This uneasiness of talking about bodies and sex was familiar to some of the actors. “I come from a West Indian background, and we barely talked about our vaginas. We barely talked about sexuality. That was just not something that was at the breakfast table, the lunch table, the dinner table,” Sharon Richardson, who served two decades in prison for domestic violence, told me.

Michael Williams, who has been incarcerated for 15 years for a robbery, has five daughters. He says he wasn’t sure whether the advice he was giving his daughters was correct—until he saw the play.”When they got to a point when they felt they needed a man, I told them masturbation wasn’t a sin, and to get to know themselves.”

 “Where would I go take my daughter to see this?”  

Williams found one moment in the play to be both new to him and relatable at the same time. Dana Levinson, a transgender actor and composer, performed the monologue “They Beat The Girl Out Of My Boy…Or So They Tried,” detailing the abuse of a transgender girl. “I was told growing up to be a manly man kind of guy,” Williams told me. “I feel so ignorant right now.” He said that everyone faces some sort of uphill battle. “I wouldn’t be so fast to judge people. I’m an incarcerated black male. I know people judge us as well and they don’t afford us the opportunity to show them that we have changed.”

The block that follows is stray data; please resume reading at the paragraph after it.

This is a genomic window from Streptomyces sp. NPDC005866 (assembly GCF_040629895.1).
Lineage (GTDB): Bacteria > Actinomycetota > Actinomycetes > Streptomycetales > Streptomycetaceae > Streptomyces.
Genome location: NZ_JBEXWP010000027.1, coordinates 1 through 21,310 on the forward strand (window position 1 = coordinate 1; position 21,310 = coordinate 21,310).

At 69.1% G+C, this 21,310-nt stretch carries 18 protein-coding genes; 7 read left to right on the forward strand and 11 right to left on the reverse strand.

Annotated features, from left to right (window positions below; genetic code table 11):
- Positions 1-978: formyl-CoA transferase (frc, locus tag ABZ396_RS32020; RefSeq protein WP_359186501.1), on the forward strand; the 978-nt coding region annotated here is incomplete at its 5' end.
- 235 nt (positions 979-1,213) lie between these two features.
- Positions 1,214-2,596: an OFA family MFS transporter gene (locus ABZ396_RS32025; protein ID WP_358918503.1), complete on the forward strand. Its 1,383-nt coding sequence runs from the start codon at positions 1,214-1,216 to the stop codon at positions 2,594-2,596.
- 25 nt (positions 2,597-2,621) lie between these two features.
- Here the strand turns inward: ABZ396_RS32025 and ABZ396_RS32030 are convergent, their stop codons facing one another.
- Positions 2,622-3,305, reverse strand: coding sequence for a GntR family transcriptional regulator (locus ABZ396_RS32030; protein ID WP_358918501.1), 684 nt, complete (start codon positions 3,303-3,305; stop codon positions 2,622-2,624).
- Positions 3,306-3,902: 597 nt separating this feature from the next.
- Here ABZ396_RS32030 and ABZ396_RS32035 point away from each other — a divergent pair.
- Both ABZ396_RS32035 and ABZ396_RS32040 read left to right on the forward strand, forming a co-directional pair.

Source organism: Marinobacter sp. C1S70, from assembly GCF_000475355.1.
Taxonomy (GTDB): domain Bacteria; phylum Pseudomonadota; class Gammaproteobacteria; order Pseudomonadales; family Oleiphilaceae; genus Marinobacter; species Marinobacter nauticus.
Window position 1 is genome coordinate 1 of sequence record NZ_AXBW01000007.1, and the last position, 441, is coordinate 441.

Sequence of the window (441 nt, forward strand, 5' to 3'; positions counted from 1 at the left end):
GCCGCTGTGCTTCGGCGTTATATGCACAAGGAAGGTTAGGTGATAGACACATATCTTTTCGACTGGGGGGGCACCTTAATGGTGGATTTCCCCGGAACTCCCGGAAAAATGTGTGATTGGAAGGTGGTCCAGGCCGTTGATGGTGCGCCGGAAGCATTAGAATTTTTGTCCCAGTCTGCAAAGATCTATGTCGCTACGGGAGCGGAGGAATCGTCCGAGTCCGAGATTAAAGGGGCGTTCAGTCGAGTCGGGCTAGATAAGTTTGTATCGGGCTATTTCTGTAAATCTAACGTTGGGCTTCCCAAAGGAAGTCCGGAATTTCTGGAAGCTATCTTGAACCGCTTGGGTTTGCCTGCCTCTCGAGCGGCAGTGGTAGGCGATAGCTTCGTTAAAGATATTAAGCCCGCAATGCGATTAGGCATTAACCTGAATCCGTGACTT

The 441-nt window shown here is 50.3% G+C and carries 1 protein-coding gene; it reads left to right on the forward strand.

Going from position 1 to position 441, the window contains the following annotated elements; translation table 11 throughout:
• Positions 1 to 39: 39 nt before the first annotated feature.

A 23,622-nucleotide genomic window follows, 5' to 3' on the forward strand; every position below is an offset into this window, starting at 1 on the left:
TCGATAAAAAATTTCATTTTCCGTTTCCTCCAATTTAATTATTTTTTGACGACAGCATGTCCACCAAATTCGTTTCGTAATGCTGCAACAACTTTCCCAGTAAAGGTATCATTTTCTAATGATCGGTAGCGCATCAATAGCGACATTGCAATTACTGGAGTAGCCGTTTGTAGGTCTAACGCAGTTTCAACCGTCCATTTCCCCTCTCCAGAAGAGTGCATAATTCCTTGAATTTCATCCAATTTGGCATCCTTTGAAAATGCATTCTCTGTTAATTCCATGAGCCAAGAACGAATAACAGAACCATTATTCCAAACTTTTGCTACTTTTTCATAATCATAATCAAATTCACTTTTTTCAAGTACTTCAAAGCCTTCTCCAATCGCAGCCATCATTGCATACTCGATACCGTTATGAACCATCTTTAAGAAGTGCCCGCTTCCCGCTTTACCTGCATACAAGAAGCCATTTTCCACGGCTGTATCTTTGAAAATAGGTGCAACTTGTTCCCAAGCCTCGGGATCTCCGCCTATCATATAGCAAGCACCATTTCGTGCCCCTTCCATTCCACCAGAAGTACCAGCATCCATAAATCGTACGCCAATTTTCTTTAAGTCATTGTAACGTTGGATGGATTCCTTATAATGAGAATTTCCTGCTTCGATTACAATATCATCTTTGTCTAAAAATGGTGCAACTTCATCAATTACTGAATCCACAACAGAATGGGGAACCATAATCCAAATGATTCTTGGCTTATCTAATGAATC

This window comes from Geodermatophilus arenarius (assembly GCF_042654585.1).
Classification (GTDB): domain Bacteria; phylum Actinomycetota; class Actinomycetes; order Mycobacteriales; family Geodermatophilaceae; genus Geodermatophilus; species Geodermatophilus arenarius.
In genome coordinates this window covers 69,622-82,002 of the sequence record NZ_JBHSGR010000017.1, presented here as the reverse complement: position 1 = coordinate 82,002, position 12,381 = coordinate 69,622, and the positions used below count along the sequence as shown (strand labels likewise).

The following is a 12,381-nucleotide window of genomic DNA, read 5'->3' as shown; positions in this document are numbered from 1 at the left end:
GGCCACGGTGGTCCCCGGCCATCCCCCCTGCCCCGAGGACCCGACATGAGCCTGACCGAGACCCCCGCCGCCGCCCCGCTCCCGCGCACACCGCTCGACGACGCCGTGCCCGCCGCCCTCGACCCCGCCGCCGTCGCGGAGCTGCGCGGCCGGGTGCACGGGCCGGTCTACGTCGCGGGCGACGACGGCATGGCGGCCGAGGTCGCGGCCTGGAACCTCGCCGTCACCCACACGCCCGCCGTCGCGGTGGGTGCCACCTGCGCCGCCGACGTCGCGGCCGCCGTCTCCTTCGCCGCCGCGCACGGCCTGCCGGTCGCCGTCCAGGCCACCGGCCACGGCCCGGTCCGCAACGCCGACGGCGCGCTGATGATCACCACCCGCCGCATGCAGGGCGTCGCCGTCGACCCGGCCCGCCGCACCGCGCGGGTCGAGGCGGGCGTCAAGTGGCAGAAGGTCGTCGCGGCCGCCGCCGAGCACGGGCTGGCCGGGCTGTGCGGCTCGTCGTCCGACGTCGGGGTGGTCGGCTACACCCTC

Elizabeth Mackintosh, an actor and one of the play’s producers, who was sexually assaulted as a teenager and who had been putting on The Vagina Monologues since college, said that at their performance the day before, one man revealed he was a survivor of sexual abuse as a child. “It’s not surprising that men could relate to the play in its exploration of gender roles, but you wouldn’t expect such a sincere exchange of vulnerability and empathy within the confines of a men’s prison,” she said.

(Siyi Chen/Quartz)

Kevin Knox, in prison for 12 years for manslaughter, came to see the show because he was curious. “It’s one thing to be sympathetic, it’s another to understand another person’s point of view,” he told me before the show. “I consider myself a feminist.”

But he still gleaned something from the performance. “I learned that women are not going to take our bullshit anymore,” he said, laughing, after watching the show. “It’s comfortable for us to hold ourselves up here and have the woman down here to make ourselves feel better, but you’re being selfish and you’re not thinking about society as a whole,” he said. “Once you think about society as a whole I think anyone would be a feminist.”